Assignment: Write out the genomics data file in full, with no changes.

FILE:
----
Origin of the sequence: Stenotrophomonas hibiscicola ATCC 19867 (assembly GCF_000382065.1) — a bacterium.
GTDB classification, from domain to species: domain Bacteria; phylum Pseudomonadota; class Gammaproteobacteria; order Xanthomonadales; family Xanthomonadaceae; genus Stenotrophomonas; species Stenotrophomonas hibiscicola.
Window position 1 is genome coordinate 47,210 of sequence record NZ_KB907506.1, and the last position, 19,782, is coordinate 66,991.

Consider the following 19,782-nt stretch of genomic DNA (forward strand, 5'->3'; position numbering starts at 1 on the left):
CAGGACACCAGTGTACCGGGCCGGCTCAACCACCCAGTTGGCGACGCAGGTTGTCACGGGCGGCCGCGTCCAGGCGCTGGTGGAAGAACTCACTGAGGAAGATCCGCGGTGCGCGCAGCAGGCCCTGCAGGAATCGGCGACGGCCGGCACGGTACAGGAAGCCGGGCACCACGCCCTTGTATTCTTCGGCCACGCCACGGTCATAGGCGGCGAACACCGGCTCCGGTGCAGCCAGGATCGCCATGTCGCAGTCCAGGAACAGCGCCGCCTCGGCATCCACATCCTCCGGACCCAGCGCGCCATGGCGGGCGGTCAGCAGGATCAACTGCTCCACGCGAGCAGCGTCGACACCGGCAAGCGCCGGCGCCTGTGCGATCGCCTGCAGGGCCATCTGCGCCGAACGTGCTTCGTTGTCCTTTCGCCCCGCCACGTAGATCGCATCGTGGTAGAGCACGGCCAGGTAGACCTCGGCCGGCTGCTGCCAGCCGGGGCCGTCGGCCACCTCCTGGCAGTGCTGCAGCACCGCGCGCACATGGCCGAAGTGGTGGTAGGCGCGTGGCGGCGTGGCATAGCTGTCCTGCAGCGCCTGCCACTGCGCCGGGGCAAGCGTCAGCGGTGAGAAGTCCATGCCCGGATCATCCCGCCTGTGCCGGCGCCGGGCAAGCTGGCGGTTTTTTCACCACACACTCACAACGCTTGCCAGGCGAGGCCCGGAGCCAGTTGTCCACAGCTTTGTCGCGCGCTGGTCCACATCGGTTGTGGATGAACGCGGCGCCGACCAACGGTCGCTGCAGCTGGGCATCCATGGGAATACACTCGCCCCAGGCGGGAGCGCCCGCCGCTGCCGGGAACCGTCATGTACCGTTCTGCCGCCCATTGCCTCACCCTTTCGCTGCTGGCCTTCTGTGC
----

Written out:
Origin of the sequence: Stenotrophomonas hibiscicola ATCC 19867 (assembly GCF_000382065.1) — a bacterium.
GTDB classification, from domain to species: domain Bacteria; phylum Pseudomonadota; class Gammaproteobacteria; order Xanthomonadales; family Xanthomonadaceae; genus Stenotrophomonas; species Stenotrophomonas hibiscicola.
Window position 1 is genome coordinate 47,210 of sequence record NZ_KB907506.1, and the last position, 19,782, is coordinate 66,991.

Consider the following 19,782-nt stretch of genomic DNA (forward strand, 5'->3'; position numbering starts at 1 on the left):
CAGGACACCAGTGTACCGGGCCGGCTCAACCACCCAGTTGGCGACGCAGGTTGTCACGGGCGGCCGCGTCCAGGCGCTGGTGGAAGAACTCACTGAGGAAGATCCGCGGTGCGCGCAGCAGGCCCTGCAGGAATCGGCGACGGCCGGCACGGTACAGGAAGCCGGGCACCACGCCCTTGTATTCTTCGGCCACGCCACGGTCATAGGCGGCGAACACCGGCTCCGGTGCAGCCAGGATCGCCATGTCGCAGTCCAGGAACAGCGCCGCCTCGGCATCCACATCCTCCGGACCCAGCGCGCCATGGCGGGCGGTCAGCAGGATCAACTGCTCCACGCGAGCAGCGTCGACACCGGCAAGCGCCGGCGCCTGTGCGATCGCCTGCAGGGCCATCTGCGCCGAACGTGCTTCGTTGTCCTTTCGCCCCGCCACGTAGATCGCATCGTGGTAGAGCACGGCCAGGTAGACCTCGGCCGGCTGCTGCCAGCCGGGGCCGTCGGCCACCTCCTGGCAGTGCTGCAGCACCGCGCGCACATGGCCGAAGTGGTGGTAGGCGCGTGGCGGCGTGGCATAGCTGTCCTGCAGCGCCTGCCACTGCGCCGGGGCAAGCGTCAGCGGTGAGAAGTCCATGCCCGGATCATCCCGCCTGTGCCGGCGCCGGGCAAGCTGGCGGTTTTTTCACCACACACTCACAACGCTTGCCAGGCGAGGCCCGGAGCCAGTTGTCCACAGCTTTGTCGCGCGCTGGTCCACATCGGTTGTGGATGAACGCGGCGCCGACCAACGGTCGCTGCAGCTGGGCATCCATGGGAATACACTCGCCCCAGGCGGGAGCGCCCGCCGCTGCCGGGAACCGTCATGTACCGTTCTGCCGCCCATTGCCTCACCCTTTCGCTGCTGGCCTTCTGTGC